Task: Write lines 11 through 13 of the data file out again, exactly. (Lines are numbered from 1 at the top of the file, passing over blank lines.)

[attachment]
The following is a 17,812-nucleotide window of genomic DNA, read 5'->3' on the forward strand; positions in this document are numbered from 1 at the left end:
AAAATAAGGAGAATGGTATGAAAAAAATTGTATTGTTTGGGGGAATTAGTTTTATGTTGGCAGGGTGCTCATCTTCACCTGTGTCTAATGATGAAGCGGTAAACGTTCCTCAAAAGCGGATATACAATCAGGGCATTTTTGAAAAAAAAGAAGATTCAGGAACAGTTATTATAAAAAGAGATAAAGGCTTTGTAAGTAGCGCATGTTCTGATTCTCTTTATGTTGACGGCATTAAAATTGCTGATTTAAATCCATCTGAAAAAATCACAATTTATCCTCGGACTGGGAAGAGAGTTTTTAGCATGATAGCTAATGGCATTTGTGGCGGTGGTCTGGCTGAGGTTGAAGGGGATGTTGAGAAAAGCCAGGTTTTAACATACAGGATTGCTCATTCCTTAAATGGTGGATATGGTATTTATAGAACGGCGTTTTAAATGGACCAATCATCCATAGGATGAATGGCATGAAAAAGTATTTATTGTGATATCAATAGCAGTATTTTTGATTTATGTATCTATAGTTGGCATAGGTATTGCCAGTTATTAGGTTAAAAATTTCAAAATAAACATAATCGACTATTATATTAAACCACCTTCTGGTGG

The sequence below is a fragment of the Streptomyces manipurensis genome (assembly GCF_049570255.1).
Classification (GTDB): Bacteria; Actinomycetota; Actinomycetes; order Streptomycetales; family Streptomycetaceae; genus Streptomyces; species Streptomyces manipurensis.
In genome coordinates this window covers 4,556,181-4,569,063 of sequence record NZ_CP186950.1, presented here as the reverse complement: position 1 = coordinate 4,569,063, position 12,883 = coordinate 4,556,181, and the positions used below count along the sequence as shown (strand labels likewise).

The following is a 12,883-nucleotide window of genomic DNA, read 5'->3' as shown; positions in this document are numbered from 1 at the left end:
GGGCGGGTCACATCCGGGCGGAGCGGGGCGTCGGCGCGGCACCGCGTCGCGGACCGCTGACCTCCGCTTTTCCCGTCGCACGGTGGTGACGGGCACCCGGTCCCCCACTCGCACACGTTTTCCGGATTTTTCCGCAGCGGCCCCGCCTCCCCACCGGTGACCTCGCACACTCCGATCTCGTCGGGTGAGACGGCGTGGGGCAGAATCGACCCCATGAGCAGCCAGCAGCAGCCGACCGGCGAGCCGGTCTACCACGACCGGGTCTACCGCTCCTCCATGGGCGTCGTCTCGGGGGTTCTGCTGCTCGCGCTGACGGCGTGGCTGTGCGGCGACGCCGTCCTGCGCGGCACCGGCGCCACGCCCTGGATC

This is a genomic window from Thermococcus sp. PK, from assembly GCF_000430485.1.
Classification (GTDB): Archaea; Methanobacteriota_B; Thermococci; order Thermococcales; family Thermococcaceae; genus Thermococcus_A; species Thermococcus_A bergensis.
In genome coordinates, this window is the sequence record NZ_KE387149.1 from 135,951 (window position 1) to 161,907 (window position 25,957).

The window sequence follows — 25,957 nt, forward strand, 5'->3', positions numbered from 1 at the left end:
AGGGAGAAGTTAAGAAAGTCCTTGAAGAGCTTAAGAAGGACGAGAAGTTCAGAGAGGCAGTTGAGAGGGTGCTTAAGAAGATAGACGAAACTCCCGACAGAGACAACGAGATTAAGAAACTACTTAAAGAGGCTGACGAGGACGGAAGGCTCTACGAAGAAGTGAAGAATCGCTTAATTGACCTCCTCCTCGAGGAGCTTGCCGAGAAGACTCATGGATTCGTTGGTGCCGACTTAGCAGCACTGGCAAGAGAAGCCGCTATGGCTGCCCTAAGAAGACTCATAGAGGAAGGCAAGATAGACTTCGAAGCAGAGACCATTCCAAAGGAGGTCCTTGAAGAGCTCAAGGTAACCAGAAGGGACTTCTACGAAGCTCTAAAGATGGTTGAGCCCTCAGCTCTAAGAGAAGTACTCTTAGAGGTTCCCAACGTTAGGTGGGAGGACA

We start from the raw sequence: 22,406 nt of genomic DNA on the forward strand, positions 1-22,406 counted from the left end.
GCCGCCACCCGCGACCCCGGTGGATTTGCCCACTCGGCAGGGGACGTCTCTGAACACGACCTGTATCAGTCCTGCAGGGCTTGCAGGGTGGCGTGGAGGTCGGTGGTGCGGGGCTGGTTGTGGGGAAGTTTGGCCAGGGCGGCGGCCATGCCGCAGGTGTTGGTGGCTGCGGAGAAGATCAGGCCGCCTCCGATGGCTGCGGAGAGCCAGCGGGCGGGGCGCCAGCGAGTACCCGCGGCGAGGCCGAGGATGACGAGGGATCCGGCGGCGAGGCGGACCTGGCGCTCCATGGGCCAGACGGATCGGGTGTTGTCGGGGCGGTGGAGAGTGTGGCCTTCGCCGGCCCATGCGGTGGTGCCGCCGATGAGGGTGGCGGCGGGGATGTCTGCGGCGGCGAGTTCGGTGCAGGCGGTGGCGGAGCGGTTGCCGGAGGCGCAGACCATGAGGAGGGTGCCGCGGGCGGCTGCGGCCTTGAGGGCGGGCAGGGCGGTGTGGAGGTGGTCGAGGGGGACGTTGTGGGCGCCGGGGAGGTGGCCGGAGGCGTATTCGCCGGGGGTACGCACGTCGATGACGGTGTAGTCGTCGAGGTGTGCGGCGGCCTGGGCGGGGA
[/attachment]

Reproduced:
The window sequence follows — 25,957 nt, forward strand, 5'->3', positions numbered from 1 at the left end:
AGGGAGAAGTTAAGAAAGTCCTTGAAGAGCTTAAGAAGGACGAGAAGTTCAGAGAGGCAGTTGAGAGGGTGCTTAAGAAGATAGACGAAACTCCCGACAGAGACAACGAGATTAAGAAACTACTTAAAGAGGCTGACGAGGACGGAAGGCTCTACGAAGAAGTGAAGAATCGCTTAATTGACCTCCTCCTCGAGGAGCTTGCCGAGAAGACTCATGGATTCGTTGGTGCCGACTTAGCAGCACTGGCAAGAGAAGCCGCTATGGCTGCCCTAAGAAGACTCATAGAGGAAGGCAAGATAGACTTCGAAGCAGAGACCATTCCAAAGGAGGTCCTTGAAGAGCTCAAGGTAACCAGAAGGGACTTCTACGAAGCTCTAAAGATGGTTGAGCCCTCAGCTCTAAGAGAAGTACTCTTAGAGGTTCCCAACGTTAGGTGGGAGGACA

We start from the raw sequence: 22,406 nt of genomic DNA on the forward strand, positions 1-22,406 counted from the left end.